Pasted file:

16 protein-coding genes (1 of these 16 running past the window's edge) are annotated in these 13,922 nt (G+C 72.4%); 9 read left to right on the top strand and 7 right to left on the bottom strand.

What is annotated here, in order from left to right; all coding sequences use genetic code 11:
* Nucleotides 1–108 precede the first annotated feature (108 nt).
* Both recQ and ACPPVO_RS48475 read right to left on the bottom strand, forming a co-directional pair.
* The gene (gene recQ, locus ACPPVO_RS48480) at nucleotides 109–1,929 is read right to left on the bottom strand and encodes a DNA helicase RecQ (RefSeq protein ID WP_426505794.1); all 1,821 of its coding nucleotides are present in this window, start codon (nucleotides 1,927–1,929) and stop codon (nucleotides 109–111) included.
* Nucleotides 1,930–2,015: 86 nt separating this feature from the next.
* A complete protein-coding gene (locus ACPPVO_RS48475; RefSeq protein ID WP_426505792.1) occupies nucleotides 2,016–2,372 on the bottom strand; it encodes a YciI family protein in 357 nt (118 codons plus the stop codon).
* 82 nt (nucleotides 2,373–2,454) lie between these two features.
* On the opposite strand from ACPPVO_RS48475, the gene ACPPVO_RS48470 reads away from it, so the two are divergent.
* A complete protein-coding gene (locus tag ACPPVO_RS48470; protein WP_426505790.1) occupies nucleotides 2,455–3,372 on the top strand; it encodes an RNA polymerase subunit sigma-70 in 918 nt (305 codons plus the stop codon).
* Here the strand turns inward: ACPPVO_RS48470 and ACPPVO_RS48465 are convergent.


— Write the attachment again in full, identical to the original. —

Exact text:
16 protein-coding genes (1 of these 16 running past the window's edge) are annotated in these 13,922 nt (G+C 72.4%); 9 read left to right on the top strand and 7 right to left on the bottom strand.

What is annotated here, in order from left to right; all coding sequences use genetic code 11:
* Nucleotides 1–108 precede the first annotated feature (108 nt).
* Both recQ and ACPPVO_RS48475 read right to left on the bottom strand, forming a co-directional pair.
* The gene (gene recQ, locus ACPPVO_RS48480) at nucleotides 109–1,929 is read right to left on the bottom strand and encodes a DNA helicase RecQ (RefSeq protein ID WP_426505794.1); all 1,821 of its coding nucleotides are present in this window, start codon (nucleotides 1,927–1,929) and stop codon (nucleotides 109–111) included.
* Nucleotides 1,930–2,015: 86 nt separating this feature from the next.
* A complete protein-coding gene (locus ACPPVO_RS48475; RefSeq protein ID WP_426505792.1) occupies nucleotides 2,016–2,372 on the bottom strand; it encodes a YciI family protein in 357 nt (118 codons plus the stop codon).
* 82 nt (nucleotides 2,373–2,454) lie between these two features.
* On the opposite strand from ACPPVO_RS48475, the gene ACPPVO_RS48470 reads away from it, so the two are divergent.
* A complete protein-coding gene (locus tag ACPPVO_RS48470; protein WP_426505790.1) occupies nucleotides 2,455–3,372 on the top strand; it encodes an RNA polymerase subunit sigma-70 in 918 nt (305 codons plus the stop codon).
* Here the strand turns inward: ACPPVO_RS48470 and ACPPVO_RS48465 are convergent.